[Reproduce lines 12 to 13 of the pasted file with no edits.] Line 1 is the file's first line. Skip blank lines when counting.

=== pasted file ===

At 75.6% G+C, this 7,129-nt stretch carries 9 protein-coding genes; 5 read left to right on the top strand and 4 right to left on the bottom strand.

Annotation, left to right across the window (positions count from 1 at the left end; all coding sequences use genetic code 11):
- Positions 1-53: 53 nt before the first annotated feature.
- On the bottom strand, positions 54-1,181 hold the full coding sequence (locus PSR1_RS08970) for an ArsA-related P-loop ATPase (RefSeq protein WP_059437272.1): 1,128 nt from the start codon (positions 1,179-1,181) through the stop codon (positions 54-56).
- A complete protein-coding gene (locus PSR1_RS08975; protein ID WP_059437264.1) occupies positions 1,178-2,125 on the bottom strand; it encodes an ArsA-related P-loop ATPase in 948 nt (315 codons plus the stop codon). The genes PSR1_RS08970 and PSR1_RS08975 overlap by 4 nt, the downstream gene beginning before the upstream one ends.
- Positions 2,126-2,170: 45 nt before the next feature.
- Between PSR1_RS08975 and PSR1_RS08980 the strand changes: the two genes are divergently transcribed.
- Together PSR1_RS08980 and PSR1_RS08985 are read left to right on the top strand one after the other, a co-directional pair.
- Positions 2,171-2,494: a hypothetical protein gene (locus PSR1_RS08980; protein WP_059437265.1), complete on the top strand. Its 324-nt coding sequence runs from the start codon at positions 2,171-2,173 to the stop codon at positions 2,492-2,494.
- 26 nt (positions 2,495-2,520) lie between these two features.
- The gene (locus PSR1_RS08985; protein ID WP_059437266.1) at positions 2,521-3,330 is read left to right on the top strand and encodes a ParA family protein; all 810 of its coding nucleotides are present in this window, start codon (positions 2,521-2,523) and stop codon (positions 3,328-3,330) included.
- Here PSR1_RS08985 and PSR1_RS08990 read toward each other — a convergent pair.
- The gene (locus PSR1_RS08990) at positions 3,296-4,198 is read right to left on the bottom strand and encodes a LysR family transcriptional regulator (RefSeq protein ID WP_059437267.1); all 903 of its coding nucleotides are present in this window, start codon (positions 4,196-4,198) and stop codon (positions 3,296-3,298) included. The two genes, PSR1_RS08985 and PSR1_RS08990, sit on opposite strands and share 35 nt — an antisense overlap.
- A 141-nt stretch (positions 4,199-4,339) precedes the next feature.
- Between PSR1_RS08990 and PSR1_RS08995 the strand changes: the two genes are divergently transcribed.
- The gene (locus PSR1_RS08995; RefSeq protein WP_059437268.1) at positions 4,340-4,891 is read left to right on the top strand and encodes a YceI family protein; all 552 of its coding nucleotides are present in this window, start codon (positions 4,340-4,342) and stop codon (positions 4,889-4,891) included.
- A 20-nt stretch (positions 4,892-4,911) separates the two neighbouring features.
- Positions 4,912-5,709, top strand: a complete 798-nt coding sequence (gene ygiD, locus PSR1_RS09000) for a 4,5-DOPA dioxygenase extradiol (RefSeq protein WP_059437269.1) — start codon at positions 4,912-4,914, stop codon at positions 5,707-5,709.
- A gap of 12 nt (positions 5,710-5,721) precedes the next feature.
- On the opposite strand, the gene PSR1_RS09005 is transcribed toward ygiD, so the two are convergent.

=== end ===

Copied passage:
- Here PSR1_RS08985 and PSR1_RS08990 read toward each other — a convergent pair.
- The gene (locus PSR1_RS08990) at positions 3,296-4,198 is read right to left on the bottom strand and encodes a LysR family transcriptional regulator (RefSeq protein ID WP_059437267.1); all 903 of its coding nucleotides are present in this window, start codon (positions 4,196-4,198) and stop codon (positions 3,296-3,298) included. The two genes, PSR1_RS08985 and PSR1_RS08990, sit on opposite strands and share 35 nt — an antisense overlap.